Citing Litchfield v. State, 824 N.E.2d 356,359 (Ind. 2005), the COA pointed out that to determine reasonableness, it has to consider (1) the degree of concern, suspicion, or knowledge that a violation has occurred, (2) the degree of intrusion the method of the search or seizure imposes on the citizen’s ordinary activities, and (3) the extent of law enforcement’s needs.

The COA found police had “reasonable suspicion” that Damon Bowers was intoxicated based on what they observed and what April Bowers told them. It addition, it deemed the stop of Bowers’ vehicle to be a “minimal intrusion.” Finally, it pointed out that police needed to prevent Damon Bowers from driving further if he was intoxicated so he would not endanger himself or others.

 

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  1. Indianapolis employers harassment among minorities AFRICAN Americans needs to be discussed the metro Indianapolis area is horrible when it comes to harassing African American employees especially in the local healthcare facilities. Racially profiling in the workplace is an major issue. Please make it better because I'm many civil rights leaders would come here and justify that Indiana is a state the WORKS only applies to Caucasian Americans especially in Hamilton county. Indiana targets African Americans in the workplace so when governor pence is trying to convince people to vote for him this would be awesome publicity for the Presidency Elections.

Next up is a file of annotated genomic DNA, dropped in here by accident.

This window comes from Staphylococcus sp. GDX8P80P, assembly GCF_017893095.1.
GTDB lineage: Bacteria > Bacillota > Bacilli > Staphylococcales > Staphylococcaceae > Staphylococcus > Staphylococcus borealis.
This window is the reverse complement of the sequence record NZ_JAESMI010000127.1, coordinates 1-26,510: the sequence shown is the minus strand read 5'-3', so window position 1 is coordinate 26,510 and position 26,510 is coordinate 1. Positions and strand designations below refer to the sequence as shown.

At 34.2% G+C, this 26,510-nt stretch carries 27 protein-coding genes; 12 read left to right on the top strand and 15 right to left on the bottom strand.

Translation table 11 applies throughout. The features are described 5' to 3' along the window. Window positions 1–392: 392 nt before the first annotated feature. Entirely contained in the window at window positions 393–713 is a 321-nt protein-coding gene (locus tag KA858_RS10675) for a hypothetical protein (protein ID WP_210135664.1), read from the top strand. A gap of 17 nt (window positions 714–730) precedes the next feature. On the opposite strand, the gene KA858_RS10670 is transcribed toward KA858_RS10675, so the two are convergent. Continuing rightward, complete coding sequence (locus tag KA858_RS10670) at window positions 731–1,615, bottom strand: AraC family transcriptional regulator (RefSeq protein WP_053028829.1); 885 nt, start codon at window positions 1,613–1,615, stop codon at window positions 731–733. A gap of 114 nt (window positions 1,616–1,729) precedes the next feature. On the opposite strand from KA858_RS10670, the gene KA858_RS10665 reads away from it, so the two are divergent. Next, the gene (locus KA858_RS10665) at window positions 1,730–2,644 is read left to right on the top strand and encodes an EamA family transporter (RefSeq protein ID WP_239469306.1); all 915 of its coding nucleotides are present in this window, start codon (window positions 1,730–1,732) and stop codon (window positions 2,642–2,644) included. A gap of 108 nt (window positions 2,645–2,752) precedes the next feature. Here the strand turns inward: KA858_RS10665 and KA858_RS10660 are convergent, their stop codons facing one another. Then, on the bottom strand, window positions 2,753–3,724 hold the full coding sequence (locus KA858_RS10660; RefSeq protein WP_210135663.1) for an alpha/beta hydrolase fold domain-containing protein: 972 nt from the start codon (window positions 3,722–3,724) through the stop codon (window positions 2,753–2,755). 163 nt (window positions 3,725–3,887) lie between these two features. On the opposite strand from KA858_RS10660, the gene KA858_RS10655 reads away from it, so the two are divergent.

2. Wishing Mary Willis only God's best, and superhuman strength, as she attempts to right a ship that too often strays far off course. May she never suffer this personal affect, as some do who attempt to change a broken system: https://www.youtube.com/watch?v=QojajMsd2nE

  3. Indiana's seatbelt law is not punishable as a crime. It is an infraction. Apparently some of our Circuit judges have deemed settled law inapplicable if it fails to fit their litmus test of political correctness. Extrapolating to redefine terms of behavior in a violation of immigration law to the entire body of criminal law leaves a smorgasbord of opportunity for judicial mischief.